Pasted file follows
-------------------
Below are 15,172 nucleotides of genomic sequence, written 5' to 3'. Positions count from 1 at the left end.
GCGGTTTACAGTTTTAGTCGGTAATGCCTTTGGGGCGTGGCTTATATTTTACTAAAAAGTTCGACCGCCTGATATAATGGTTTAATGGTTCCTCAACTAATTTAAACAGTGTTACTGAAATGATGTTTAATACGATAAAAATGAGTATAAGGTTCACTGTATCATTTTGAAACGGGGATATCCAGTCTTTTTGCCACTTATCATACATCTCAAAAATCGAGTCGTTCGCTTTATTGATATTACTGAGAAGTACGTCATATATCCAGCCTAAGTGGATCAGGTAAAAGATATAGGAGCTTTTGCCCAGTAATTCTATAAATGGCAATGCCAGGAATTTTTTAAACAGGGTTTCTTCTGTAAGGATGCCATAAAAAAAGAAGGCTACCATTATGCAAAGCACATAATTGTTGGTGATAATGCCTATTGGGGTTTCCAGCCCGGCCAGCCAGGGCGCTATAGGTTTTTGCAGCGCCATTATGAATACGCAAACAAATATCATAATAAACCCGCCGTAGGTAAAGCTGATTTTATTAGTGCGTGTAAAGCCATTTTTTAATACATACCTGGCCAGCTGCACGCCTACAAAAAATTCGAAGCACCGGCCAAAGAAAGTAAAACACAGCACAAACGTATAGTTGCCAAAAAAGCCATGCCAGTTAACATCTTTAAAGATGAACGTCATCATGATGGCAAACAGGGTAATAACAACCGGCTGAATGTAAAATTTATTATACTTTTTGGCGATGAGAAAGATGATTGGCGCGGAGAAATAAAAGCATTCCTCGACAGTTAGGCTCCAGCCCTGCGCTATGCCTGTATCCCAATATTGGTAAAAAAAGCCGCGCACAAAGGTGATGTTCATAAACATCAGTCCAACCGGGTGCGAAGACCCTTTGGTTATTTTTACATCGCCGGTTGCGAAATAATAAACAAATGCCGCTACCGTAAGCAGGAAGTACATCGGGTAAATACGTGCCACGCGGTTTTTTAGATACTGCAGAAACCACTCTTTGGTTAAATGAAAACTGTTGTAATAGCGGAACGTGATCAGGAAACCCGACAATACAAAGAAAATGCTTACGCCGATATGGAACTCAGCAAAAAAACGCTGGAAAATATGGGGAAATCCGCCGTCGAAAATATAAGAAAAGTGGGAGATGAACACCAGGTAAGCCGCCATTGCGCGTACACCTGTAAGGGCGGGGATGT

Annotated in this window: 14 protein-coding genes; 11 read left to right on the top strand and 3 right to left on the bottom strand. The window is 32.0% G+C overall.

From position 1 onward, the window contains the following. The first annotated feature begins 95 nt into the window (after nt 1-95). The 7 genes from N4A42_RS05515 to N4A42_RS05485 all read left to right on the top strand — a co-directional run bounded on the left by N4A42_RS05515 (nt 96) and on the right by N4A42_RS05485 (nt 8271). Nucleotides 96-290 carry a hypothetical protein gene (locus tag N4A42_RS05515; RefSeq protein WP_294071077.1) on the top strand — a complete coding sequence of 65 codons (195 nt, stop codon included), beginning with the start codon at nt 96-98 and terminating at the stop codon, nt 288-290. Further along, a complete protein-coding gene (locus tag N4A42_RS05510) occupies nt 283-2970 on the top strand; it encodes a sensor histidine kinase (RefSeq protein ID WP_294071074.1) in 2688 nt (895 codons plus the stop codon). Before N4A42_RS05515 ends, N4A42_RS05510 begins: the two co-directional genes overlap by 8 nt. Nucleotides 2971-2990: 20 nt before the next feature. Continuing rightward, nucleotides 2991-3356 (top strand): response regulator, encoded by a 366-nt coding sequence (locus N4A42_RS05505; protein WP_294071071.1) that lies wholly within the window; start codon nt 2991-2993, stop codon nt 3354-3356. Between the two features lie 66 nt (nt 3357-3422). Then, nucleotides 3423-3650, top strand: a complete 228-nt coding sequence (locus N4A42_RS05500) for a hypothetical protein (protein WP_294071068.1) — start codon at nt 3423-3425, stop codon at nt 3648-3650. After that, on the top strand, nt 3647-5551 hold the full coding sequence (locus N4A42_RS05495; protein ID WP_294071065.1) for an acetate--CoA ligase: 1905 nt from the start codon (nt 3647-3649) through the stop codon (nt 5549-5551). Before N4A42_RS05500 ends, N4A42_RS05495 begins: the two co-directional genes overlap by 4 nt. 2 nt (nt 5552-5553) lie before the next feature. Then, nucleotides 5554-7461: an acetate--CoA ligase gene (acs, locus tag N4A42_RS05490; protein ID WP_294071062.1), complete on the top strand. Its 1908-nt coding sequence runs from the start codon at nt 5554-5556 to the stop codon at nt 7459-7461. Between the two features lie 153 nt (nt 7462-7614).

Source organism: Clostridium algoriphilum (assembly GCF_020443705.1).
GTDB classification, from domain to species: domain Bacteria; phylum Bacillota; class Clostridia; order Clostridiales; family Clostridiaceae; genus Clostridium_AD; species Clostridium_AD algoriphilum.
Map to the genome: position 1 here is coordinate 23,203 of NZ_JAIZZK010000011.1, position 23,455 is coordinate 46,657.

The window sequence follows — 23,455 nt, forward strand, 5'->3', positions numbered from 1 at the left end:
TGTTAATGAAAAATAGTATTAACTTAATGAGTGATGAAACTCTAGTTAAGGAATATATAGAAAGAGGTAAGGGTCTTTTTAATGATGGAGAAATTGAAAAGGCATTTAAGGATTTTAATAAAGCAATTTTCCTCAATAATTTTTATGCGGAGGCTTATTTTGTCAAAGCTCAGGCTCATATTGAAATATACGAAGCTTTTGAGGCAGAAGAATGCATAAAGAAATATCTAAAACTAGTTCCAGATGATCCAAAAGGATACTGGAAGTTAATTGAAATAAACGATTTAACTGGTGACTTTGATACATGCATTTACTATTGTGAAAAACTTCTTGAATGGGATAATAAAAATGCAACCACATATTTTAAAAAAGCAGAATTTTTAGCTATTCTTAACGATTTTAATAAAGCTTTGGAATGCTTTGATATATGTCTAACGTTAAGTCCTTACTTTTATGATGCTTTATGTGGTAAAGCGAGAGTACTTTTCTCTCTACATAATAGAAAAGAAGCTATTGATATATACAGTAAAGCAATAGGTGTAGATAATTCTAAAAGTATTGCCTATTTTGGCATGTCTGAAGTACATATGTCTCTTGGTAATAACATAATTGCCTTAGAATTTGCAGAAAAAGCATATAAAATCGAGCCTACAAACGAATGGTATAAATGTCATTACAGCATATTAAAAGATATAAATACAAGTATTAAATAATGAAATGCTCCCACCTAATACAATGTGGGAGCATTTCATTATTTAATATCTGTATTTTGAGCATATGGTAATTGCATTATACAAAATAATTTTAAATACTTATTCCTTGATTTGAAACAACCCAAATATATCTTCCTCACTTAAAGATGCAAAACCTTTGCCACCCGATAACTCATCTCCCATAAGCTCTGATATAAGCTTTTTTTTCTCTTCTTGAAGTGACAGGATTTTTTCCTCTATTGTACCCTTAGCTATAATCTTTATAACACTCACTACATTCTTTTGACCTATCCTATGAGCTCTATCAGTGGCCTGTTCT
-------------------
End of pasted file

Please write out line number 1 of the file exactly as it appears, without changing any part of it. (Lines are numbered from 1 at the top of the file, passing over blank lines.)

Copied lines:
Below are 15,172 nucleotides of genomic sequence, written 5' to 3'. Positions count from 1 at the left end.